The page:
The idea of “taking notes” is different for any individual. Some might perceive it as the old-fashioned method of jotting down the information with pen and paper. Others might think of it as typing it out on a laptop or tablet. And then there are those who are more outside of the box that write in cursive or take photos to keep a track of screenshots collected. Whatever method is being utilized, the value of note taking should not diminish; it should develop and transform into a structured template that can be used in any type of situation. Jotting down notes helps retain the information retrieved, allows that information to be used as a resource or reference point for the future and improves the overall focus for each person during an event.
Helps Retain Information
Good note-takers treats their notes like a work of art. They have a cadence and style that can read like novels. Paragraphs that lead to sub-paragraphs that lead to bullet points and so on and so forth. One should be able to look back at their masterpiece and understand what is going on without having to dissect and comprehend what is being communicated. The same follows suit for note takers that rely on visual elements such as screenshots or photos. There should be a method to the madness when organizing said photos in an archive.
Beyond recalling the information from an event it’s also valuable to take notes on speakers and fellow attendees that might be worth contacting in the future for business purposes. Of course, a good amount of people can be tracked and found on LinkedIn, but it doesn’t hurt to obtain a business card and take notes on the back of the card if necessary.
Can Be Used as a Resource
After the information from the event has been retained it can be stored and used as a future resource. Some of the events that Duuzra manages involve important information pertaining to specific industries in the software, sports or medical fields. Attendees at these events enjoy challenging speakers that come back on stage a year or two after they have given their initial presentation. They bring up older figures that the speaker referenced in the past in order to contrast what the speaker is currently presenting. Sometimes the speaker is caught off guard when the information they presented in the past is contradictory to their current material. This is where note-taking is an advantage to keep speakers on their toes.
Beyond challenging speakers, notes can be passed down or borrowed to fellow co-workers or friends who are interested in the subject material. One such subject that might be of interest to others would be trends in the market or economy that speakers communicate in their presentations. Financial advisors would find this particularly intriguing as they are always looking for the best opportunities to offer their clientele. So, the simple act of note taking could help other people that are looking to benefit in the current economy/market.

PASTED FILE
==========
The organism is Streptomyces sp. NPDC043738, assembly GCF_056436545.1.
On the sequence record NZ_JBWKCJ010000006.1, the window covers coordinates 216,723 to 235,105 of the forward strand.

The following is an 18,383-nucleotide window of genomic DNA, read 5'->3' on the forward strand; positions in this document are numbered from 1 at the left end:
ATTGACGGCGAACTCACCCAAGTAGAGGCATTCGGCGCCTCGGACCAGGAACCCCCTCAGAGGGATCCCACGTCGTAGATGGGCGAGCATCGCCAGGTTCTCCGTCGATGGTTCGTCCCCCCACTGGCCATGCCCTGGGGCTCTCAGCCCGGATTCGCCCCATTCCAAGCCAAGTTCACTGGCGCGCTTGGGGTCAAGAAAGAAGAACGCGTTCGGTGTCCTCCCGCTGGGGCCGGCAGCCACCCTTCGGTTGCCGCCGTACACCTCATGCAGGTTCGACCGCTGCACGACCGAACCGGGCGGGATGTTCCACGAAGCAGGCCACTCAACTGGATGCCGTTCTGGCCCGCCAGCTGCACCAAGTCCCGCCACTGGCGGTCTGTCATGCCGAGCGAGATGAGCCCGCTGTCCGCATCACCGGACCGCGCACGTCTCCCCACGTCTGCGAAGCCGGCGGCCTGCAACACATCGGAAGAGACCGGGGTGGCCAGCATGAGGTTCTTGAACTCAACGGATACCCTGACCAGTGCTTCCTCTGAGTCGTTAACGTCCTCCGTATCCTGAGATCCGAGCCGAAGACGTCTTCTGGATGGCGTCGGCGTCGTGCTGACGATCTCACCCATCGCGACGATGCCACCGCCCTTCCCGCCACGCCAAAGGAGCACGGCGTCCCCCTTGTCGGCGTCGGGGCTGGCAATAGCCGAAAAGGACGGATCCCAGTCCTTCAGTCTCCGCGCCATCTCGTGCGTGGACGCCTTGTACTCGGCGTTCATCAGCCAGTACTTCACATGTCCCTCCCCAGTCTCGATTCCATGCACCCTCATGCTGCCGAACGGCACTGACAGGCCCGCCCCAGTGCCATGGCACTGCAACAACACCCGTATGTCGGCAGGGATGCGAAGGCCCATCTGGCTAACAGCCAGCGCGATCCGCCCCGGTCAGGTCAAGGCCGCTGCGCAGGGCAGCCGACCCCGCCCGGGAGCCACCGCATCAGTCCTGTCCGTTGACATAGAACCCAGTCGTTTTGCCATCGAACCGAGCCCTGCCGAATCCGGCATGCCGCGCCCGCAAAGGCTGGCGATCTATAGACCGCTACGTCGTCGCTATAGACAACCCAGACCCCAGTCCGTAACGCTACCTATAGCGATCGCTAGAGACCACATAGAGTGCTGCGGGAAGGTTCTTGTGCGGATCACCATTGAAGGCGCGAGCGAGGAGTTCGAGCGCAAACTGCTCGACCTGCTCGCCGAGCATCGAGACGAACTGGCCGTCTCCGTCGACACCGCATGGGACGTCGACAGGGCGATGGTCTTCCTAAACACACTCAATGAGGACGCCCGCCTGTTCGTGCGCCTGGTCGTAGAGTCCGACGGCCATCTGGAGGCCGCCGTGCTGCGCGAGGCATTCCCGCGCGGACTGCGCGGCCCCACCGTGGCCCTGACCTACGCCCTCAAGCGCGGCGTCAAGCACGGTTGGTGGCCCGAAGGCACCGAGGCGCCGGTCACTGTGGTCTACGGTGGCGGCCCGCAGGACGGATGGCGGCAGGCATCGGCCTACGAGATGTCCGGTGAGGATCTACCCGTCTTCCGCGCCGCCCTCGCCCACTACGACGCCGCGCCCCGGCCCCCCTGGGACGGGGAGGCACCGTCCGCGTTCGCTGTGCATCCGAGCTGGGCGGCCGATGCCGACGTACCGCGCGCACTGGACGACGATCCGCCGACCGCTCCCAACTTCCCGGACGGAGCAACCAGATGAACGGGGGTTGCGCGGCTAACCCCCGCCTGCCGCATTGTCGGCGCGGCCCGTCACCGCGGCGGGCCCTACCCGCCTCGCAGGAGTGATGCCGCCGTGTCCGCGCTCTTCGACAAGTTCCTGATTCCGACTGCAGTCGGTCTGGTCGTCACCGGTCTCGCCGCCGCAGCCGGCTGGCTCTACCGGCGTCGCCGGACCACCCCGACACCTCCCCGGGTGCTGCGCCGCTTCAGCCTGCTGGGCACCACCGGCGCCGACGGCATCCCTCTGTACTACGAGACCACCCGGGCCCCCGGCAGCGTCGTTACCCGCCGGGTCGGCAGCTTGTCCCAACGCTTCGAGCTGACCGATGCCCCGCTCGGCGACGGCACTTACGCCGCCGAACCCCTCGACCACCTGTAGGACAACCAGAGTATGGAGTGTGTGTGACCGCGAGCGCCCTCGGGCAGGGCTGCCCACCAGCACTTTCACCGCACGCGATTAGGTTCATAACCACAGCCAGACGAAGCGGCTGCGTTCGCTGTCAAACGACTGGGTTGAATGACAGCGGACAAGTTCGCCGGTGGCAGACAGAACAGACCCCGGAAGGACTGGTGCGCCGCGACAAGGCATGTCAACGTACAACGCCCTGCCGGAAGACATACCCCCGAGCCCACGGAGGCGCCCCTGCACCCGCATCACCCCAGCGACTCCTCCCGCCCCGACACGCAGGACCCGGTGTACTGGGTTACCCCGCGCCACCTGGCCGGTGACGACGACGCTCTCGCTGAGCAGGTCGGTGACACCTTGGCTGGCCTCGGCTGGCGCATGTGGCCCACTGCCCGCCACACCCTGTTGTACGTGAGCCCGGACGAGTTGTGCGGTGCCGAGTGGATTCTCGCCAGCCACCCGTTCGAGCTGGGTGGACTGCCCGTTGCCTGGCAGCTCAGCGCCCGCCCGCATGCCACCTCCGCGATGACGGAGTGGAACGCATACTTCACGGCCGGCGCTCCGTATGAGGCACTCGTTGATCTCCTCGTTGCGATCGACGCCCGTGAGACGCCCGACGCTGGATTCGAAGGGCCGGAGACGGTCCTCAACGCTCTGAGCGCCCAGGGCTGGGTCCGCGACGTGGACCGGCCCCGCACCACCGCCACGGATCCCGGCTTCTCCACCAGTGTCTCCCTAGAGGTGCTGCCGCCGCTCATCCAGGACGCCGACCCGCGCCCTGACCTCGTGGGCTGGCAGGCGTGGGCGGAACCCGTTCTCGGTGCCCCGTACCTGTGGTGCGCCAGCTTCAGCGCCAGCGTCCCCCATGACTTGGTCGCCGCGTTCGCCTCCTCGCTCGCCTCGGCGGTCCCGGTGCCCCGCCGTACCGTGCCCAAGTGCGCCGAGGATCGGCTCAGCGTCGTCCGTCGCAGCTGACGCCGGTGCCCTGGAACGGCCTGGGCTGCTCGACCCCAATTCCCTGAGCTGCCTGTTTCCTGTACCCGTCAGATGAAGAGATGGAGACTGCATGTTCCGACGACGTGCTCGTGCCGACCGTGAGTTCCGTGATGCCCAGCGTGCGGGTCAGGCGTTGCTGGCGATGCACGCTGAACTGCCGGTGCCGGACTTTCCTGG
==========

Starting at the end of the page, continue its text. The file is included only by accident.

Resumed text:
Keeping focus and attention at a meeting can be challenging. The question is: what method of note taking alleviates this issue best? According to a Freakanomics podcast, author Anne Trebek (“The History and Uncertain Future of Handwriting”) believes students who struggle with handwriting should be able to use technology as a resource to combat poor motor skills or other issues. The alternative argument coming from social psychology Ph.D. student Pam Mueller and her professor, Daniel Oppenheimer, is that they both experienced better note taking from handwriting their notes instead of using technology. They both felt the difference when they realized more creative ideas were expanded upon in their writing. Mueller and Oppenheimer decided to test this by conducting experiments at UCLA and Princeton to see which method was more effective. Students were split into two groups where one side took hand written notes and the other side took notes via laptop to answer a 10 question test with factual and conceptual questions. The results found that the factual responses showed no difference, while the conceptual responses indicated that the handwritten note takers performed about a half standard deviation better than the laptop note-takers. The surprising thing was that the technology users wrote 50% more information down. Mueller believes that laptop note-takers get stuck in a rhythm of verbatim with the information they are being presented which ends up limiting them in terms of creative output and deciding what is truly important to write down.
In order to improve the creative output and use technology at the same time, Duuzra, has developed a new special function that allows attendees to draw annotations on their screens. The moderator who is in charge of pushing content to the screens can also draw annotations and send it to the screens of all the attendees. This is a useful tool when presentation slides are on the screens and attendees wish to draw connections that might be beneficial for future reference.
The art of taking good notes during an event requires practice, diligence and commitment. Duuzra makes it easier by giving attendees the tools they need to take efficient notes in order to improve focus, retain information and utilize the information as a resource for future use.
Contact us today for a free demo and we would be happy to show you all of the features that our software has to offer.